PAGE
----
Fighting during the Civil War in Tennessee was not just a few large battles.
Rather, most battles in the state were small in comparison to the big battles like Shiloh, Stones River, and Chattanooga. In fact, Tennessee had more battles fought on its soil than any other state except Virginia.
Experts believe there were over 1,400 armed conflicts in the state. These lesser known battles were fought in every region of Tennessee. Some were so small that they are called skirmishes rather than battles.
These small battles and skirmishes were fought in and around towns, farms, roads, and rivers throughout the state. While they are not as well known as the large battles, they were still very important to the outcome of the war in Tennessee.
One of these very important battles was at place called Parker’s Crossroads. It involved the famous Confederate cavalry general, Nathan Bedford Forrest, and two brigades from the Union army. In all about 4,800 men were engaged in battle.
Parker’s Crossroads was located where two roads intersected in Henderson County, Tennessee. Forrest was returning to Middle Tennessee after destroying Union supply lines in Memphis.
Two Union brigades were ordered to stop him before he crossed the Tennessee River. The two armies clashed here on December 31, 1862. During the battle Forrest found his army trapped and severely outnumbered with one Union brigade attacking his front and the other attacking his rear.
It was here that Forrest is said to have delivered one of his more famous commands. “Charge them both ways!” he ordered. His army split in two and attacked both sides. The Union armies retreated and Forrest avoided a drastic defeat. Confederate forces suffered about 500 casualties while the Union brigades had more than 200. For more information about Parker’s Crossroad, click here.
The Battle for Hoover’s Gap took place in Middle Tennessee about 25 miles southeast of Murfreesboro. After the battle of Stones River, the Confederate forces under Braxton Bragg retreated south towards Tullahoma along the Duck River.
By the summer of 1863, the Union army commanded by General William Rosecrans marched south to confront the Confederates. Bragg’s army was defending the southeastern Middle Tennessee and the routes leading to Chattanooga. The Confederates were dug in around the hills, ridges, and valleys that make up this rugged ground.
The only way for the Union army to break through the Confederate defenses were through openings in the ridges called gaps. One such large gap was known as Hoover’s Gap. It was here on June 24, 1863, that a brigade of Union mounted infantry met a regiment of Confederate cavalry.
The Union regiment was armed with Spencer repeating rifles (these rifles were a new invention at the time and could be fired much more rapidly than traditional muskets). They quickly were able to drive the outnumbered and outgunned Confederates that were defending the gap. During this relatively small engagement, the Confederates lost 146 men and the Union brigade lost only 61. Though the Battle for Hoover’s Gap was small it was significant because it helped the Union army to drive the Confederates out of Middle Tennessee.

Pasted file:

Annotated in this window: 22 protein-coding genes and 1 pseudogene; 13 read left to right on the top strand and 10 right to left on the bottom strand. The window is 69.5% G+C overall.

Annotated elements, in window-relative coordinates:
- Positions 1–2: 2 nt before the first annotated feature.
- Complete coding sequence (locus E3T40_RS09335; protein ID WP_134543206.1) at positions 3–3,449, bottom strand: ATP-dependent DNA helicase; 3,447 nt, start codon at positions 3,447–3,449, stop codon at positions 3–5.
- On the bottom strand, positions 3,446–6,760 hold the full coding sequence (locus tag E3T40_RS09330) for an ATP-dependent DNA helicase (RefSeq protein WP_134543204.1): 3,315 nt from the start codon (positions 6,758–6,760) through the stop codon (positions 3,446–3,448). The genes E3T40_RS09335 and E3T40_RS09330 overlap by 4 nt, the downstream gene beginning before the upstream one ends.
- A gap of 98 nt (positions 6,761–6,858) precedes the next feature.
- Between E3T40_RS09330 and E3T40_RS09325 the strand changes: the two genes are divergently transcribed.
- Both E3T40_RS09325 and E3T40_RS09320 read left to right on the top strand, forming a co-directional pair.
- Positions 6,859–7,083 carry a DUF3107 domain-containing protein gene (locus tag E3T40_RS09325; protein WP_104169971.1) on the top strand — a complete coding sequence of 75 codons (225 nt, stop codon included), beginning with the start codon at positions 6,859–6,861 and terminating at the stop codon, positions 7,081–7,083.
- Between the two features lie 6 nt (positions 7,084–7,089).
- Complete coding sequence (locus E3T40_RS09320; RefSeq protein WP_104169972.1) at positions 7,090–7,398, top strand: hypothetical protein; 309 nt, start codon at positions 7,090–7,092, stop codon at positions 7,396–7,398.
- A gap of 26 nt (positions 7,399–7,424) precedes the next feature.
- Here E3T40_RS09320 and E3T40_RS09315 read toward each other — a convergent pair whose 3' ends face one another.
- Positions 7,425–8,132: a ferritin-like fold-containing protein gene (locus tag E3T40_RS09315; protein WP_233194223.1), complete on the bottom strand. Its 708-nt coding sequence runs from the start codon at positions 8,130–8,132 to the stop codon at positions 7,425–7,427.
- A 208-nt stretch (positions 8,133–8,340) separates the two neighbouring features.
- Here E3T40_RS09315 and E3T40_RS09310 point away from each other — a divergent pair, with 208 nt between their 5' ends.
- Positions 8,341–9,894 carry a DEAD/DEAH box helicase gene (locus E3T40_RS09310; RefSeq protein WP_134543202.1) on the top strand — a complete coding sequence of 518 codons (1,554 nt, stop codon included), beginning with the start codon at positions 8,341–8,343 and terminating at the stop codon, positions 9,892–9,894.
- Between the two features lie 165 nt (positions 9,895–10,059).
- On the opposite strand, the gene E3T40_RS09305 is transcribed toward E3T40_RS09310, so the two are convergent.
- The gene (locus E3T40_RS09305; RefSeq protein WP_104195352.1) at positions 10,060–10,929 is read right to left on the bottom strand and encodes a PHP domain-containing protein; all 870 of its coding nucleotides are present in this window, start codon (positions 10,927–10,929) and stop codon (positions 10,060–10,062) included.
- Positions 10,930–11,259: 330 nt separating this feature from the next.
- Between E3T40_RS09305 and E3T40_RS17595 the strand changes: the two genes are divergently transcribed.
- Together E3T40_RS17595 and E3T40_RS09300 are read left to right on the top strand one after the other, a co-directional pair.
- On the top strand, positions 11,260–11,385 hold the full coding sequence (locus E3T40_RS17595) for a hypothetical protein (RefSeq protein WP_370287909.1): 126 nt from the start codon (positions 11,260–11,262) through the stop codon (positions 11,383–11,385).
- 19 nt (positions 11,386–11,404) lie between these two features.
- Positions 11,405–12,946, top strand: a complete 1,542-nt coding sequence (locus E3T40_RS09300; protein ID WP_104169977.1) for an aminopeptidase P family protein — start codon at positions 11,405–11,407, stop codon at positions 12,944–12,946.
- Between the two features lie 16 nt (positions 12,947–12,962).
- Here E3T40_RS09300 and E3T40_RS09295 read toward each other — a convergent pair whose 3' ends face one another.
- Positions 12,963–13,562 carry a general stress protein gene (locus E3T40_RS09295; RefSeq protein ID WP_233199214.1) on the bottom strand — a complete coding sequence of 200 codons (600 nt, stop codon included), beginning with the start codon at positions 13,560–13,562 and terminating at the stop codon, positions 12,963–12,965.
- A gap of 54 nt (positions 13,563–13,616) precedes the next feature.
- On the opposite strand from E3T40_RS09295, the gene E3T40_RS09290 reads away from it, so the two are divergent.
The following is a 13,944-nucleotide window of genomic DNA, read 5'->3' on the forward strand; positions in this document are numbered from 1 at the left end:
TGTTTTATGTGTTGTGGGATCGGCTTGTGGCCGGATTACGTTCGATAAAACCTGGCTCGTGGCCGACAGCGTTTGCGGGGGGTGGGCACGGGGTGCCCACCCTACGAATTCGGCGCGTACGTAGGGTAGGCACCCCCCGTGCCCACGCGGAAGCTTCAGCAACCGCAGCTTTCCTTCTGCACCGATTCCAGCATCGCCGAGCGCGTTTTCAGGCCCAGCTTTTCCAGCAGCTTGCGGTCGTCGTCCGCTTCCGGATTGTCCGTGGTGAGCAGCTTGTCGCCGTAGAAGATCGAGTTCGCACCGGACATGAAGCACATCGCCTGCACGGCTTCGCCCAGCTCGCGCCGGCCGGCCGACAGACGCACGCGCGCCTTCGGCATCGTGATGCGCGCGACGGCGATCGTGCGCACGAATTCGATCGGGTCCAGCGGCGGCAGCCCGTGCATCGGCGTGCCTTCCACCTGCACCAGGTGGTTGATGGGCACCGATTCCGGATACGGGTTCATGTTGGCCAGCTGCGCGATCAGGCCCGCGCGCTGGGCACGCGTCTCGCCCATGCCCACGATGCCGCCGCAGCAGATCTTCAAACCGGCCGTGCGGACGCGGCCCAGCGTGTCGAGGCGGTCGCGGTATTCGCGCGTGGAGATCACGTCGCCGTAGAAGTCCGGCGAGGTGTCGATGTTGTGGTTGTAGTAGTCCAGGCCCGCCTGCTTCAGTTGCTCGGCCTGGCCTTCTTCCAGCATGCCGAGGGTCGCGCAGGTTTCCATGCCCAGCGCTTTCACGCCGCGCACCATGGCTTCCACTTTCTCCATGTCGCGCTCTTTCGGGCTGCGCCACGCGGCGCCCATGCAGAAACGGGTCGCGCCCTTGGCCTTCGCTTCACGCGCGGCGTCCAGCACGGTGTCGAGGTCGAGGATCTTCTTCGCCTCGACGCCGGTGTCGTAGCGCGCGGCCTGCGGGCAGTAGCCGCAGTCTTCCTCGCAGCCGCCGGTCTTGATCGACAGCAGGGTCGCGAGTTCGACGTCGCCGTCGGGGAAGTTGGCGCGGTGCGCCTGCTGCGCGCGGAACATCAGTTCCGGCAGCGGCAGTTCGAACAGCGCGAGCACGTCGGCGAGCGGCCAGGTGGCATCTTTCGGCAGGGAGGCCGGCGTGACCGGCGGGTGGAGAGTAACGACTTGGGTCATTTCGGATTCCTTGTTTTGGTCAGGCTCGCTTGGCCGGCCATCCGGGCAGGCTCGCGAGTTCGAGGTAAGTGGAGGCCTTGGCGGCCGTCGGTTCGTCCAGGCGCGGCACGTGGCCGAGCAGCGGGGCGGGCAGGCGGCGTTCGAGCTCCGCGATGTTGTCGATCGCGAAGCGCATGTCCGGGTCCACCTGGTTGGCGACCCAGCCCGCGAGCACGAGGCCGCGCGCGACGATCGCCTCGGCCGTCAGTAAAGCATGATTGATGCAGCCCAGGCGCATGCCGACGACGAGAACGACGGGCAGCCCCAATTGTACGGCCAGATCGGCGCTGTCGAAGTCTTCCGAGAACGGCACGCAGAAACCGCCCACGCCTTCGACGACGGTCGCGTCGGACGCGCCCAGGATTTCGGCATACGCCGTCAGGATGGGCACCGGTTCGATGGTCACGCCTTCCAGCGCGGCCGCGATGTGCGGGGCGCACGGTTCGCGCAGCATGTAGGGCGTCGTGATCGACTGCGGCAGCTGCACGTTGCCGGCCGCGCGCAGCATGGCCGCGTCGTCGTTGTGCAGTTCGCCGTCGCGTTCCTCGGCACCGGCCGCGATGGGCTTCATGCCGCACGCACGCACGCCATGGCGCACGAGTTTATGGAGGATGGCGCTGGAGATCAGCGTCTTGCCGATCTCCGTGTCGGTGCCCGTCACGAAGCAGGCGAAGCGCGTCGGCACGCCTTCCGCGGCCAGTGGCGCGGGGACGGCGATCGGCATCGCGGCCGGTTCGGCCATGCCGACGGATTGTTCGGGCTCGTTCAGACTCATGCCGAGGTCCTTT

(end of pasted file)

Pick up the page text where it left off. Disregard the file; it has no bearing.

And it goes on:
The Battle of Bull’s Gap
The battle of Bull’s Gap took place in Hamblen and Greene Counties. In November 1864, General John C. Breckenridge led his Confederate forces into East Tennessee. His aim was to retake the region for the Confederacy.
On his march toward Knoxville, he was met by a Union brigade at Bull’s Gap. Both forces attacked on the morning of November 10. Over the next few days, the Union troops eventually retreated from the gap. The battle was a temporary win for Breckinridge. In the coming days, he was forced to retreat from East Tennessee.
Other battles sites in Tennessee include:
These are just a few smaller engagements from each region of Tennessee. There were more than 1,400 battles fought in Tennessee. Some were larger and some smaller than the ones described here, but in all these battles men were killed, wounded and captured.
According to the Tennessee Civil War National Heritage Area, 64,333 Confederate soldiers and 58,521 Union soldiers died in Tennessee, representing a total number of battle casualties of 122,854.
- Print from January 9, 1864 issue of Harper's Weekly shows a group of Confederate sharpshooters on rocks firing on a Union wagon train next to the Tennessee River near Chattanooga. Tennessee State Museum (TSM) Collection, 81.215.4
- A print of the "execution of Champ Ferguson, the guerrilla, at Nashville, Tennessee, October 20, 1865". TSM Collection, 81.41.13
- Print of "Forrest's raid into Memphis, the rebels at the Gayoso House," by George Ellsbury. Printed in Harper's Weekly on September 10, 1864. The New York Public Library, Digital Gallery
- Hand colored, carte-de-viste (photograph) of John Hunt Morgan, considered one of the Confederate's top calvary leaders. TSM Collection, 1998.156.1
- A print of Federal scouts (on horseback) trying to stop Confederates in Memphis from burning cotton bales. Handwritten date is Aug. 9, 1862. Possibly Harper's Weekly. Library of Congress
- Print of a group of men on horseback titled "Morgan's Raiders" Hand dated 1863. New York Public Library, Digital Gallery
- Print of Daniel "Ellis piloting a party over the mountain." Ellis led many Union supporters from East Tennessee over the mountains to Kentucky and Union lines.
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